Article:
•258th Judicial District Judge: Bennie L. Schiro, 5,630

•County Attorney: Colton Hay, 5,682

•Sheriff: Woody A. Wallace, 5,614

•County Tax Assessor/Collector: Nancy Due Shanafelt, 5,619

•County Commissioner Precinct 1: Tommy Park, 1,500

•County Commissioner Precinct 3: Neal Smith, 1,249

•County Constable Precinct 1: Jeremy Alexander, 1,492

•County Constable Precinct 2: Mark Cole, 1,499

•County Constable Precinct 3: Carl Casey, 1,265

•County Constable Precinct 4: Brian McMullen, 1,389

All vote results are unofficial until canvassed by the Trinity County Commissioners’ Court.

In the Trinity city election, Mayor Wayne Huffman was re-elected handily with 428 votes. For Council Position 1, incumbent Clegg E. DeWalt, running unopposed, received 465 votes. For Position 2, Jason “Bubba” Smith was re-elected with 242 votes, outlasting Johnny L. English with 156 votes and Evan Arnold with 192. Chris Dennis was re-elected to Position 3 with 450 votes.

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Groveton looks to beautify downtown and spur economic development

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grovetonmanPhoto by Tony Farkas | TCNS Groveton Mayor Byron Richards points out some of the plans for renovating the sidewalks in the downtown Square. The city has received a $980,000 grant and will begin work Nov. 30.

By Tony Farkas

GROVETON — An almost $1 million grant will help city officials tidy up the Square, with metal railings, new sidewalks and some new lighting.

Mayor Byron Richards said the city has been working on the Groveton Downtown Revitalization Project for nine years.

“We submitted grant applications over a period of six years and didn’t really land one, seeing them go to bigger cities. We didn’t think we had a chance at it,” he said. “After the sixth year, we got word that the city will receive funds from the Transportation Alternatives Set-aside Program.”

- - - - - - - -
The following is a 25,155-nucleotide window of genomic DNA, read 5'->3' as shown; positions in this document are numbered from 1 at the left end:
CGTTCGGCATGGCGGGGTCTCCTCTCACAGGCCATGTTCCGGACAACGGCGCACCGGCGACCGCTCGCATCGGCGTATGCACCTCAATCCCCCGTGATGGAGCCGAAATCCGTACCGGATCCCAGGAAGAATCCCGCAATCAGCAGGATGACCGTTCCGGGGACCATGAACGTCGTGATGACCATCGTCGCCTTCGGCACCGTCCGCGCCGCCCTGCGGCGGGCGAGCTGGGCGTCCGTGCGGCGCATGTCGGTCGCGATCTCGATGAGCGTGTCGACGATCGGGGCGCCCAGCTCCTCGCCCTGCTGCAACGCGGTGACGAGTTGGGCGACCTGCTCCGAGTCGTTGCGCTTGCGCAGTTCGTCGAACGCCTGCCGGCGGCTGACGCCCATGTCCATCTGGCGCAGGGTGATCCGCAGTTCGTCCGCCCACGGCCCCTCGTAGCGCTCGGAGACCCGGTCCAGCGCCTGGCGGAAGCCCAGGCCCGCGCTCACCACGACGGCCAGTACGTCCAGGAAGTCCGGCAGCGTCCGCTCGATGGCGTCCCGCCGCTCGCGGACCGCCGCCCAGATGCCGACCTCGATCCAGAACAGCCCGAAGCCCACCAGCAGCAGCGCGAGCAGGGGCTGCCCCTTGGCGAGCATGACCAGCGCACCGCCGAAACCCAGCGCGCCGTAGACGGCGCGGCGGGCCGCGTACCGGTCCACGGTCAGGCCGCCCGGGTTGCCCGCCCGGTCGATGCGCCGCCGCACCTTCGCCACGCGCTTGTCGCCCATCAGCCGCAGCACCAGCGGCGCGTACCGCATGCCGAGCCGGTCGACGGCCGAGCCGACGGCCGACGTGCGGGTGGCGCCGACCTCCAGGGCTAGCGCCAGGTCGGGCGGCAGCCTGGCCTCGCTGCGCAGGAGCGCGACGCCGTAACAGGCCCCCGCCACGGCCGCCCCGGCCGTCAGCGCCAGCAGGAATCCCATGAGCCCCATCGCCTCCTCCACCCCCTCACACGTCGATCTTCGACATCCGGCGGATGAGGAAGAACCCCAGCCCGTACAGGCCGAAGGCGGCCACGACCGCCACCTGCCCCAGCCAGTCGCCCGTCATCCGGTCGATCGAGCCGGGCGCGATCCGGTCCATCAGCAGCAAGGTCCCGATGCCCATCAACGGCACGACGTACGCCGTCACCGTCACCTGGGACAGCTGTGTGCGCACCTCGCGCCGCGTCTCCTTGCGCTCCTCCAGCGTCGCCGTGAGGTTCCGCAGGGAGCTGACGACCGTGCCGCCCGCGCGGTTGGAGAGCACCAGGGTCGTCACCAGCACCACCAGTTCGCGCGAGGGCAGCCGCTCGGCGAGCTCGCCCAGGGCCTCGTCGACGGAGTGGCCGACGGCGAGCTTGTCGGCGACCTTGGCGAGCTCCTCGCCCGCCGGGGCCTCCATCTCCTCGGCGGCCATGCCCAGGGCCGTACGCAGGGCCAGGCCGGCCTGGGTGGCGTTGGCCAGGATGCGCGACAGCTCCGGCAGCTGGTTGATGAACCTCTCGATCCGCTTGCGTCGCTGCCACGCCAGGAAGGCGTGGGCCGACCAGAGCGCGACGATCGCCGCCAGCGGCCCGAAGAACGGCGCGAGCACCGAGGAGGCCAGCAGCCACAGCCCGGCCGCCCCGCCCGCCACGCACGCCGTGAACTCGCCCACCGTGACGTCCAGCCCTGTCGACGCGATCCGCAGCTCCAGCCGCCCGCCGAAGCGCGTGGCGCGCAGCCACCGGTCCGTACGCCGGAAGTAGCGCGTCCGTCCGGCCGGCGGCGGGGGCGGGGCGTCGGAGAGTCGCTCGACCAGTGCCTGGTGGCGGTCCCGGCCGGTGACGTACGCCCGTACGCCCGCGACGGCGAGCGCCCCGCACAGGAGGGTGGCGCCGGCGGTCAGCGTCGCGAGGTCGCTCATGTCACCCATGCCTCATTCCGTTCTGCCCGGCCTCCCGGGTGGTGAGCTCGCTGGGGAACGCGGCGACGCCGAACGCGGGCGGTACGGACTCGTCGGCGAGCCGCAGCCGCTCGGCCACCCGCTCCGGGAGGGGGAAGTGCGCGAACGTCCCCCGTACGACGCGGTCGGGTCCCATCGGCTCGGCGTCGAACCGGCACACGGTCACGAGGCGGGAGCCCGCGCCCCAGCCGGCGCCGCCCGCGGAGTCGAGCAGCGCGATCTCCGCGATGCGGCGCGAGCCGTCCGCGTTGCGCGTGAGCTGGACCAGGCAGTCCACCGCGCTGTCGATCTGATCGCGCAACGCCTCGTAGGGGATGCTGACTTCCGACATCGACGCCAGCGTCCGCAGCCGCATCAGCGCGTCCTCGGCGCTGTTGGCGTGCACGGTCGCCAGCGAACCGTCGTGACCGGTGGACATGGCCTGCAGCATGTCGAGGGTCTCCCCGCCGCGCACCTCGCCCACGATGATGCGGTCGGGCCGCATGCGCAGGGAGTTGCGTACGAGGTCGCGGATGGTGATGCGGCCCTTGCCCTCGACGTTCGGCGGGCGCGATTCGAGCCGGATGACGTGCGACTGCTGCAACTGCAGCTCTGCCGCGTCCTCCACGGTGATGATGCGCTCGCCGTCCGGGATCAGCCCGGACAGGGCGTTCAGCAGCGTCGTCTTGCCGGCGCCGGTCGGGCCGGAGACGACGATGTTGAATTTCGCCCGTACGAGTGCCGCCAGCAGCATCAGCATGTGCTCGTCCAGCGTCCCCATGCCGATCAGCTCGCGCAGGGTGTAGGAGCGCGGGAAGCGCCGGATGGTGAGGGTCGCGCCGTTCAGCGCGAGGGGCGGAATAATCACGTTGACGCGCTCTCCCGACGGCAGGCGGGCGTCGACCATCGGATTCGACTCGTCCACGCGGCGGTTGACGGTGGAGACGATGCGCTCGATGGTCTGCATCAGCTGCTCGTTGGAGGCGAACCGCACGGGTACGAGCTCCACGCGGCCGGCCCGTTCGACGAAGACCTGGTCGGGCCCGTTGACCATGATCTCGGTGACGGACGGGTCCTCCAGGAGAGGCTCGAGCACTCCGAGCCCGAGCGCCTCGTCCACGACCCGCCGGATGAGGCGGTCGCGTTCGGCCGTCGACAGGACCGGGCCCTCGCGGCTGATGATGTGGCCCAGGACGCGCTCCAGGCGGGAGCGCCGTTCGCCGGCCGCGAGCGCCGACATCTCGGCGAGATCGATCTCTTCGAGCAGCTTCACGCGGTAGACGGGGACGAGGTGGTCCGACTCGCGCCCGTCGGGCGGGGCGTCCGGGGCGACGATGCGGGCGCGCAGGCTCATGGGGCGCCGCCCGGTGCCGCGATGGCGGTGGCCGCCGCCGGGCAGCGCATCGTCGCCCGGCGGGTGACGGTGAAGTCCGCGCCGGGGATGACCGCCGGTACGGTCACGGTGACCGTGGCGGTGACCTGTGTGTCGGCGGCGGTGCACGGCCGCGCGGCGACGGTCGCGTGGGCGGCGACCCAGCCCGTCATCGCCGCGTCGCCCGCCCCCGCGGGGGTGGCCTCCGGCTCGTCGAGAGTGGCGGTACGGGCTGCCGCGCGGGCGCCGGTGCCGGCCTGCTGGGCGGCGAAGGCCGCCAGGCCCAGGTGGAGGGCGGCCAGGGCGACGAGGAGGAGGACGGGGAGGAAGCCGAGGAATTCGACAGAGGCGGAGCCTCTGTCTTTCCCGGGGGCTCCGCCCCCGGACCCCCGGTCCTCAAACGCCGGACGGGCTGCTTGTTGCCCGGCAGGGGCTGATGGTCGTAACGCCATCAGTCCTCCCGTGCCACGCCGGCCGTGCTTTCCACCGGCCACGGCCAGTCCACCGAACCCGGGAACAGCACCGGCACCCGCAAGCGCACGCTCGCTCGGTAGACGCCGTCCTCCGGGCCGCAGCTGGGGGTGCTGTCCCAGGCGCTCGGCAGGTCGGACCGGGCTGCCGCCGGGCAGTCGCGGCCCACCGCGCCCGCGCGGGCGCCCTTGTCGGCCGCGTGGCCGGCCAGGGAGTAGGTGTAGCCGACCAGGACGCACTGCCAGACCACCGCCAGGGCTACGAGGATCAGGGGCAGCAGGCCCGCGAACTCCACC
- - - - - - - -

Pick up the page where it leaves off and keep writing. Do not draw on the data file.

Richards said the city signed a contract for $980,000, but was $67,000 short to complete the project; that money will come from our Economic Development Corporation. Construction will be done by Ti-Zack Concrete Inc., and the project is slated to start Nov. 30. It’s projected to take six to seven months.

The project will feature new sidewalks around the Square, which also will provide handicapped access. There will be lighting throughout the project, as well as safety railings.

“These sidewalks and curbs are a trap, and can cause falls,” he said. “This allows anyone disabled or not to have access to downtown businesses. The whole purpose of the project, as I envisioned it nine years ago, is to update the area and give the city a new look.”

Groveton has been stagnant for years, the population has declined, and big businesses that wanted to come in were turned away, Richards said.

“We’re trying to look to the future,” he said. “With the population that’s moving to this area, East Texas finally is being recognized as a good place to live, to raise a family. We’re trying to move the city forward as best we can.”

This project is one of many projects that have been undertaken in recent years, which includes renovations to the city’s sewers and water system, courthouse work, highway and sidewalk construction, numerous upgrades and even work on the courthouse and annex. All told, it’s more than $23 million spent on beautifying the city, Richards said.

Along those lines, there will be a commemorative brick paver section right on the corner, and laser-engraved brick pavers will be sold for $25. Contact Richards at City Hall for information.

“We need new economic activity in this area,” he said. “There is a new Family Dollar coming; a manufacturing company taking over the old sewing machine plant. We need new sources of sales tax and real estate taxes coming into the city, and hopefully draw more retailers in.

“We’re takin’ an old girl and dressin’ her up, and we have hope for the future that Groveton will grow,” Richards said.